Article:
Development of sustainable tourism
To establish a strategic framework for European Community (EC) activities in the tourism sector in developing countries in order to allow tourism to develop sustainably, thus ensuring the positive contribution of this sector in the long term.
Communication from the Commission to the Council and European Parliament of 28 October 1998: "A European Community strategy to support the development of sustainable tourism in the developing countries" [COM(1998) 563 final/2 - Not published in the Official Journal].
Role of tourism
Tourism has become a very important and dynamic sector both in the world economy and particularly in the developing countries. Its growth affects not only the activities directly linked to tourism (mainly in the private sector) but also other sectors such as transport. It allows jobs to be created for various levels of workers, both skilled and unskilled, and for those often marginalised in the labour market such as women.
Tourism is already an important sector in certain developing countries and will become so for others. The opportunities presented by this phenomenon must therefore be seized. However, it must also be ensured that this sector does not develop in an uncontrolled manner threatening the natural environment and the social and cultural life of the country. The uncontrolled development of the sector risks its future being limited in the long term.
Tourism is based almost solely in the private sector and involves both large enterprises and small and medium-sized enterprises (SMEs). However, the essential role of the public authorities must be taken into account. Political stability, good environmental management, security, etc. are essential factors in attracting tourists and the public authorities are largely responsible for these areas.
As for the European Community, the growth in this sector is reflected in its development policy and it is a significant donor in this area.
Objectives and means
The European Community has examined past activities in this area and has drawn some conclusions, including the following points:
- the activities have been too centred on the promotion of tourism and therefore the environmental and social aspects have been neglected;
- the choice of contacts has been too restricted. The national tourism offices and the national tourism administrations have been the main contacts. The range must be extended by consulting more often the private sector, non-governmental organisations and the players involved at the various geographical levels (regional, local, etc.).
A more comprehensive and coherent strategy is needed.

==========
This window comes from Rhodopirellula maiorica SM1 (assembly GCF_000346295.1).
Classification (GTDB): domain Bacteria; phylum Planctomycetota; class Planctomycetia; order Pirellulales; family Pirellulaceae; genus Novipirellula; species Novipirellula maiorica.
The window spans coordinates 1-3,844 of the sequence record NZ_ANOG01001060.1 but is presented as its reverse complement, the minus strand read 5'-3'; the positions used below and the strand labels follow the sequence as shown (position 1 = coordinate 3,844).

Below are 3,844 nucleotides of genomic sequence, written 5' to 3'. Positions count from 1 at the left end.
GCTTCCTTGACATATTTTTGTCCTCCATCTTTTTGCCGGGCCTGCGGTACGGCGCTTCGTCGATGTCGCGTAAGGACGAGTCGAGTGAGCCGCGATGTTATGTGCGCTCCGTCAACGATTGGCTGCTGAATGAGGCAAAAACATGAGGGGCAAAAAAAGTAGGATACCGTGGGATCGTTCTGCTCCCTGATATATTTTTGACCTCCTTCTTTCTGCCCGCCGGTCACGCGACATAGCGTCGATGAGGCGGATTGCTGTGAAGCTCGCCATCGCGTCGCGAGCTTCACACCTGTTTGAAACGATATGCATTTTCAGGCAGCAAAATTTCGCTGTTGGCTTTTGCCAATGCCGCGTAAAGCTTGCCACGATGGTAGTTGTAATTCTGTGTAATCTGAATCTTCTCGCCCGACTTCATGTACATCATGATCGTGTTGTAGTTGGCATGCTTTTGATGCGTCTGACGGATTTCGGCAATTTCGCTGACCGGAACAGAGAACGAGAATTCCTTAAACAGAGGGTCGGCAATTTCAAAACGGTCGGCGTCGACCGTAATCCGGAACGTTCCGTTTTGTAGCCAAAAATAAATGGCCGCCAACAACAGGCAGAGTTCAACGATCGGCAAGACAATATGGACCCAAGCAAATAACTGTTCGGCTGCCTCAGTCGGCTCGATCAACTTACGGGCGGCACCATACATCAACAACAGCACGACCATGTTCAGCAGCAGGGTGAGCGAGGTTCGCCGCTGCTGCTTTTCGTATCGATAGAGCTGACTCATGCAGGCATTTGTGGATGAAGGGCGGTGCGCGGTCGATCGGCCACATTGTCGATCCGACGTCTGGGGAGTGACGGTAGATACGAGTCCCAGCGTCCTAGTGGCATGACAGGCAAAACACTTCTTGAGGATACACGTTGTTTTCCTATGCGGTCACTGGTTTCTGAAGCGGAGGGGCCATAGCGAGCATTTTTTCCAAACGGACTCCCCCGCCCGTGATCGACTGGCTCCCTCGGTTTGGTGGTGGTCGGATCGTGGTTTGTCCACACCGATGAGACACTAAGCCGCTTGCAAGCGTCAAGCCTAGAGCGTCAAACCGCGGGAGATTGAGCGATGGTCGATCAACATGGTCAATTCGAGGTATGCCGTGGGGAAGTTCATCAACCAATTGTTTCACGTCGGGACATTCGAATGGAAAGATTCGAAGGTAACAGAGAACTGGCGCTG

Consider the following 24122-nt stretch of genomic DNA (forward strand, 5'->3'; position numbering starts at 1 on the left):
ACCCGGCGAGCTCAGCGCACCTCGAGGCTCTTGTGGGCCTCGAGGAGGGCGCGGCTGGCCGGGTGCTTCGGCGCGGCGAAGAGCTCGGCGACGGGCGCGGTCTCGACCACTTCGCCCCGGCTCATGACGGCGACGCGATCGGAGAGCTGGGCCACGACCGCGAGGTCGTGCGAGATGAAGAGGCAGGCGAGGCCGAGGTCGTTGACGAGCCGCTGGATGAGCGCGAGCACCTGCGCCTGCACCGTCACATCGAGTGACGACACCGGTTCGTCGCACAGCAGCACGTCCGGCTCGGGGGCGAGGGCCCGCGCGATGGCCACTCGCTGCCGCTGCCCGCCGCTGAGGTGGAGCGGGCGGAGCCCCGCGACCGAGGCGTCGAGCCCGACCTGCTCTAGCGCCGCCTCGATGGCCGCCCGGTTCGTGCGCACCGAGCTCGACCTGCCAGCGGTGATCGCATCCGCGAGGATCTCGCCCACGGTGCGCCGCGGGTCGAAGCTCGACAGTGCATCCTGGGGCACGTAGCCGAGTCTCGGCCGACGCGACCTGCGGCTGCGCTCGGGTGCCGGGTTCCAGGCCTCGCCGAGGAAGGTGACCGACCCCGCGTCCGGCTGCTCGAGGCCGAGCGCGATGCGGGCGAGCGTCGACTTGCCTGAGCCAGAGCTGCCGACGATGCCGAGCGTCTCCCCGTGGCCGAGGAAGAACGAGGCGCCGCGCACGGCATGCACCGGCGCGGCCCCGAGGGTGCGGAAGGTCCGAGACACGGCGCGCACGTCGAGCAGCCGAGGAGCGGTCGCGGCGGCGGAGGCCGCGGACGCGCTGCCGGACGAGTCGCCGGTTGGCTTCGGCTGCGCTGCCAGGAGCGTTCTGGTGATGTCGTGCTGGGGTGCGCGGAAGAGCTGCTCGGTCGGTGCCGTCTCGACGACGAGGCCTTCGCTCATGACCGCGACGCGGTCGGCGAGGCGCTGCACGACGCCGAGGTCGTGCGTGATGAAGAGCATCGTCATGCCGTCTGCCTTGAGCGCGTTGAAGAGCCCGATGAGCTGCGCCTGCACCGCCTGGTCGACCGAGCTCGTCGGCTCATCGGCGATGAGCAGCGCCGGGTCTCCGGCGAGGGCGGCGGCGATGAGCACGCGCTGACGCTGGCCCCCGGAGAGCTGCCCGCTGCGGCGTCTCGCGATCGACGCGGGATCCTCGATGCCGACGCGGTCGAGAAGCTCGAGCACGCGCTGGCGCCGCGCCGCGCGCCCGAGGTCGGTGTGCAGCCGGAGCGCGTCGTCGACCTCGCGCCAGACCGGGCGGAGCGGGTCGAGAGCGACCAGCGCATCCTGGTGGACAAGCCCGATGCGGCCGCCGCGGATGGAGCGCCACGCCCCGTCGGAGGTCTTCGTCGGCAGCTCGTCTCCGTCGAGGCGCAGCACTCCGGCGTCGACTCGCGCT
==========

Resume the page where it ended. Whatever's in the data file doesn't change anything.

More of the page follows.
The main objectives and support of the EC are aimed at:
encouraging the sustainable development of tourism
Helping to establish the conditions favourable to sustainable development which will protect the environment and population. The EC's strategy also tackles the problem of sex tourism involving children;
supporting the public authorities in planning and managing their policy in this area and also in ensuring effective monitoring.
The EC will mainly provide technical aid to help the governments of the beneficiary countries implement policies encouraging the development of sustainable tourism. These will include establishing the necessary legal and institutional framework, supporting the development of human resources, preserving the public heritage and improving infrastructures. Technical aid is also needed to improve the information and commercial organisation of the sector;
helping to consolidate the role of industry in tourism in today's open and competitive market economy.
Cooperation in the private sector must be encouraged and direct support given to the SMEs which make a considerable contribution to this sector.
Basic principles for implementing the strategy
Tourism is a fragmented and complex sector which has close links with other sectors. The EC's approach must be tailored to this complexity and to each country. The beneficiary countries will mainly be the developing countries which have cooperation agreements with the EC including this sector.
The strategy should be based on the following principles:
define the support framework for the country in question.
The development of the tourism sector will vary from one country to another. The strategy for the country will be based on an analysis of the sector aimed, in particular, at identifying the validity of tourist development. The aid must also be targeted according to the level of development in the sector and the needs (short- or long-term aid, aid targeted to a sector or the adoption of a more global approach, etc.);
involve different players
To this end, a partnership must in particular be encouraged between the public administration and the private sector, co-financing agreements must be concluded between the EC and the beneficiary countries and local initiatives must be supported. The intervention of the EC must be from the bottom up in order to involve more players;
encourage regional cooperation
Regional cooperation may be very useful, particularly for the small countries, as it allows economies of scale to be made, common solutions to be found to common problems and it facilitates the exchange of good practices.
Coherence, coordination and complementarity
The strategy must be harmonised with other EC strategies and policies and must also be based on the Community acquis in tourism. Coherence must also be ensured between all the donors. However, the EC should assume a leading role as it has a great deal of experience in this area and is the largest donor in this sector.